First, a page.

Thursday, February 3, 2011

Amber Hagerman

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Amber Rene Hagerman

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BornNovember 25, 1986(1986-11-25)
DiedJanuary 15, 1996(1996-01-15) (aged 9)
Arlington, Texas
Amber Rene Hagerman (November 25, 1986 – January 15, 1996) was a young girl who became a victim of an abduction and murder. On January 13, 1996, she was riding her bike near her grandparents' home in Arlington, Texas, and was kidnapped soon thereafter.[1] Her murder would later inspire the creation of the AMBER Alert system.



[edit] Abduction

On January 13, 1996, a white or Hispanic man in a black pickup truck abducted Amber, who was riding her bicycle in Arlington, TX. A witness was able to provide police with a cursory description of both the abductor and his vehicle.[2][3] According to Jimmie, the man in the pickup stopped in the parking lot of the abandoned grocery store where Amber was playing, sprinted to her, and dragged her into his truck. As Jimmie was relating his observations to the police, Amber's grandfather, Jimmy Whitson, drove up, looking for the child. Amber was the second child in her family to have been kidnapped. Her father's two-day-old-granddaughter was abducted in 1991 and recovered safely 10 hours later.[3]
Arlington police began searching for Amber immediately. Volunteers searched for Amber Hagerman for several days, and the Federal Bureau of Investigation investigated.[3] Four days after her abduction, a man walking his dog found Amber's corpse in a creek bed. An autopsy revealed that her throat had been cut. She had been alive two whole days before being killed.[4] Although a $75,000 reward was offered for information leading to Amber's killer, he was never found.[5] The task force investigating Amber's murder was dissolved in June 1997.[6]

[edit] Additional investigation

On April 20, 2009, a group of college students with Bauder College's Cold Case Investigative Research Institute began a year-long pursuit to solve the case. The volunteers have also reviewed other high-profile cold-cases such as Chandra Levy.[7]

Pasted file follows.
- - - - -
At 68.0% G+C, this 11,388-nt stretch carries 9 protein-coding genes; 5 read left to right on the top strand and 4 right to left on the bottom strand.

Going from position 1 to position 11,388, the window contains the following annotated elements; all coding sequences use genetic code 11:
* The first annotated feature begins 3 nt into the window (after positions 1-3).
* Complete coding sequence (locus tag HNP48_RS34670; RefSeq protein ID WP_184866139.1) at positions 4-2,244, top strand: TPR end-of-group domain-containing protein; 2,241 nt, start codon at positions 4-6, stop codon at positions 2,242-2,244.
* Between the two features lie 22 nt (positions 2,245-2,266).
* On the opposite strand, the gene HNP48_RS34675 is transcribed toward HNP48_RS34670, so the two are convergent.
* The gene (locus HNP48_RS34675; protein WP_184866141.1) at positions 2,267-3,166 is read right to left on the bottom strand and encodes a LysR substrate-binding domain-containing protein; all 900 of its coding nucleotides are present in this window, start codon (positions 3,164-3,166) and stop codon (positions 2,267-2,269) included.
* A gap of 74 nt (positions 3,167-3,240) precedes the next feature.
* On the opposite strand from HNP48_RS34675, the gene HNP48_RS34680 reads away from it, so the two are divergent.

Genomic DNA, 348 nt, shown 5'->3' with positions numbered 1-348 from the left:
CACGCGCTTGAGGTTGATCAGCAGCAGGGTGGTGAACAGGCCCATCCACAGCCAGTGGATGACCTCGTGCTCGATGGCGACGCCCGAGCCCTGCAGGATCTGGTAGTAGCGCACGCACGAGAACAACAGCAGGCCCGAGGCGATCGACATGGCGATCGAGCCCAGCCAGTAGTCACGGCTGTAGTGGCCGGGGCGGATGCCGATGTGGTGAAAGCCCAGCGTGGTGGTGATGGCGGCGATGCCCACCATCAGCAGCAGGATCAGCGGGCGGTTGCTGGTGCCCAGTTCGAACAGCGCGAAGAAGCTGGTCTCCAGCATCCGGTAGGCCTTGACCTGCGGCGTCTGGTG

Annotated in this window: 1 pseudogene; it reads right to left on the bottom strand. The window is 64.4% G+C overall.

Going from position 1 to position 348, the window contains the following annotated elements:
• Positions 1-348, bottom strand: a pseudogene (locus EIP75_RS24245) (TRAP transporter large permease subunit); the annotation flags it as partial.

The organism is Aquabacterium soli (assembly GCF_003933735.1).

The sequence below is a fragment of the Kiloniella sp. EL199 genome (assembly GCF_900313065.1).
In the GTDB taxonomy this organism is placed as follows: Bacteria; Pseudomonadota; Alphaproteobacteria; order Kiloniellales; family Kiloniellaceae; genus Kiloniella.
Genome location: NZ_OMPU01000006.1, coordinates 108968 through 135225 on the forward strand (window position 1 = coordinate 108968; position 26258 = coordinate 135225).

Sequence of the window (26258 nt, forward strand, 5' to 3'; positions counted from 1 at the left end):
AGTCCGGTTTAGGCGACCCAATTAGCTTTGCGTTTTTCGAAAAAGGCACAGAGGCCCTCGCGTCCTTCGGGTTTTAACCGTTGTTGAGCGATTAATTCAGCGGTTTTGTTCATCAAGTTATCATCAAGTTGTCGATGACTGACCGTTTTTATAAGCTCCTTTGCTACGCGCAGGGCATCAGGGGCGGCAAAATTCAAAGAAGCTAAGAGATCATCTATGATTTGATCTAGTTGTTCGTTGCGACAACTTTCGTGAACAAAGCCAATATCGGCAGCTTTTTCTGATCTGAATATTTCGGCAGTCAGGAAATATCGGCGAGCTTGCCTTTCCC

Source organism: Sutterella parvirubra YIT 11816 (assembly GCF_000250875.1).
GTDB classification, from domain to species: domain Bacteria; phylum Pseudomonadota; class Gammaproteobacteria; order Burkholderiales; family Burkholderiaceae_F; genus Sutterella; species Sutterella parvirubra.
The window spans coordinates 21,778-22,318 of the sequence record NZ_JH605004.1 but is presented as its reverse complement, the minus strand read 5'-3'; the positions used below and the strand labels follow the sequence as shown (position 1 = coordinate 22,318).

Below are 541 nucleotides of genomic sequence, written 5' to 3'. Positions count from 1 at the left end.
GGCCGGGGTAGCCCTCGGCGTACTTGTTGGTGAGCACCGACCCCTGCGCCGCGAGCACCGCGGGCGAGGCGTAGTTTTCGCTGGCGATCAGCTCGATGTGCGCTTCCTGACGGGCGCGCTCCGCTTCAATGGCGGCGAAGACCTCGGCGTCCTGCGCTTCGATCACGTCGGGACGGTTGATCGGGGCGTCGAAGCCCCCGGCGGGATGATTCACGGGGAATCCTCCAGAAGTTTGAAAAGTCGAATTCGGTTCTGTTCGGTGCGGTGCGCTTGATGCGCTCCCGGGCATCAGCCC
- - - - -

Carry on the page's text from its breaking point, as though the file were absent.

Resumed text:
[edit] Legacy

Within days, Hagerman's mother, Donna Norris, was "calling for tougher laws governing sex offenders".[8] Whitson testified in front of the U.S. Congress in June, asking legislators to create a nationwide registry of sex offenders. Representative Martin Frost, the Congressman who represents Whitson's district, proposed an "Amber Hagerman Child Protection Act." Among the sections of the bill was one that would create a national sex offender registry.[9] Both of Hagerman's parents were present when President Bill Clinton signed into law the bill creating the national sex offender register. Whitson and Richard Hagerman then began collecting signatures in Texas, which they planned to present to then-Governor George W. Bush as a sign that people wanted more stringent laws for sex offenders.[5]

[edit] AMBER Alert

The first AMBER Alert trial was run in 1996 at KRLD Radio Studio at the Ball Park in Arlington, TX. In October 2000, the United States House of Representatives adopted H.R. 605 which encouraged communities nationwide to implement the AMBER Plan. In April 2003, President George W. Bush signed the AMBER Alert legislation, making it a national program.
The National Center for Missing and Exploited Children assists in the implementation of AMBER Alerts.
In 2006, a TV movie, Amber's Story,[10] was broadcast on Lifetime. It stars Elisabeth Röhm and Sophie Hough.
A comic book entitled Amber Hagerman Deserves Justice: A Night Owl Story was issued by Wham Bang Comics in 2009. It tells the story of Amber and the investigation into her murder.[11]

[edit] References

  1. ^ "The Abductions That Changed America", Newsweek, 29 January 2007, pp.54–55.
  2. ^ "Search continues for Arlington girl", Houston Chronicle: Section A, p. 17, January 17, 1996,, retrieved August 8, 2008 
  3. ^ a b c moore, evan (January 16, 1998), "Kidnap victim's family hopes good news repeats", Houston Chronicle,, retrieved August 8, 2008 
  4. ^ Moore, Evan (January 19, 1996), "Body of missing girl discovered", Houston Chronicle: Section A., p. 29,, retrieved August 8, 2008 
  5. ^ a b Kopenec, Stefani G. (January 12, 1997), "Young girl's kidnapper elusive: A year has passed without leads on 'low-life killer'", Houston Chronicle,, retrieved August 8, 2008 
  6. ^ "Police task force dissolved", Houston Chronicle, June 24, 1997,, retrieved August 8, 2008 
  7. ^
  8. ^ "Mom says tougher laws needed", Houston Chronicle, January 20, 1996,, retrieved August 8, 2008 
  9. ^ "Parents push for sex offender registry: Family of slain girl fights for new bill", Houston Chronicle, June 20, 1996,, retrieved August 8, 2008 
  10. ^
  11. ^

[edit] External links